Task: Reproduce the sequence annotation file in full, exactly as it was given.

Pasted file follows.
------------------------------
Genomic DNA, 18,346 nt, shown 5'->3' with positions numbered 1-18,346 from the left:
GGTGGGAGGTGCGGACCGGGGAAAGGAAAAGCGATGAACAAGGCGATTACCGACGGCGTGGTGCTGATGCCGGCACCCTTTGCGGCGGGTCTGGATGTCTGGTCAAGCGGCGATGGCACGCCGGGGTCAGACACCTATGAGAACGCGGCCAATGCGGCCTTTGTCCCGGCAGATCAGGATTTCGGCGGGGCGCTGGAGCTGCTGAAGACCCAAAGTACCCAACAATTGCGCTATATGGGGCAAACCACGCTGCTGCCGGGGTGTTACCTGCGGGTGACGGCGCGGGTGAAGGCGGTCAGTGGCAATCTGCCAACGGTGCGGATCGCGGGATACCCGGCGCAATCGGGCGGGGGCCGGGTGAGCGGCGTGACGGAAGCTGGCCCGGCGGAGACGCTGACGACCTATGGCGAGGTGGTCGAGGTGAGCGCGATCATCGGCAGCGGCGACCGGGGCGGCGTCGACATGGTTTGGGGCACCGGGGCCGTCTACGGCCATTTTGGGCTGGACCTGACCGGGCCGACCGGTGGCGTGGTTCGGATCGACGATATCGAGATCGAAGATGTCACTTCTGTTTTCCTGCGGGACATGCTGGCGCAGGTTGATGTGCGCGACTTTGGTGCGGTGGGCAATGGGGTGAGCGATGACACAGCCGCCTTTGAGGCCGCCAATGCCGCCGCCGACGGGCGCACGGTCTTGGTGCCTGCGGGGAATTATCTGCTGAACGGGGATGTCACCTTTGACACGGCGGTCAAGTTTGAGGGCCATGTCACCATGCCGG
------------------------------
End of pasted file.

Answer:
Genomic DNA, 18,346 nt, shown 5'->3' with positions numbered 1-18,346 from the left:
GGTGGGAGGTGCGGACCGGGGAAAGGAAAAGCGATGAACAAGGCGATTACCGACGGCGTGGTGCTGATGCCGGCACCCTTTGCGGCGGGTCTGGATGTCTGGTCAAGCGGCGATGGCACGCCGGGGTCAGACACCTATGAGAACGCGGCCAATGCGGCCTTTGTCCCGGCAGATCAGGATTTCGGCGGGGCGCTGGAGCTGCTGAAGACCCAAAGTACCCAACAATTGCGCTATATGGGGCAAACCACGCTGCTGCCGGGGTGTTACCTGCGGGTGACGGCGCGGGTGAAGGCGGTCAGTGGCAATCTGCCAACGGTGCGGATCGCGGGATACCCGGCGCAATCGGGCGGGGGCCGGGTGAGCGGCGTGACGGAAGCTGGCCCGGCGGAGACGCTGACGACCTATGGCGAGGTGGTCGAGGTGAGCGCGATCATCGGCAGCGGCGACCGGGGCGGCGTCGACATGGTTTGGGGCACCGGGGCCGTCTACGGCCATTTTGGGCTGGACCTGACCGGGCCGACCGGTGGCGTGGTTCGGATCGACGATATCGAGATCGAAGATGTCACTTCTGTTTTCCTGCGGGACATGCTGGCGCAGGTTGATGTGCGCGACTTTGGTGCGGTGGGCAATGGGGTGAGCGATGACACAGCCGCCTTTGAGGCCGCCAATGCCGCCGCCGACGGGCGCACGGTCTTGGTGCCTGCGGGGAATTATCTGCTGAACGGGGATGTCACCTTTGACACGGCGGTCAAGTTTGAGGGCCATGTCACCATGCCGG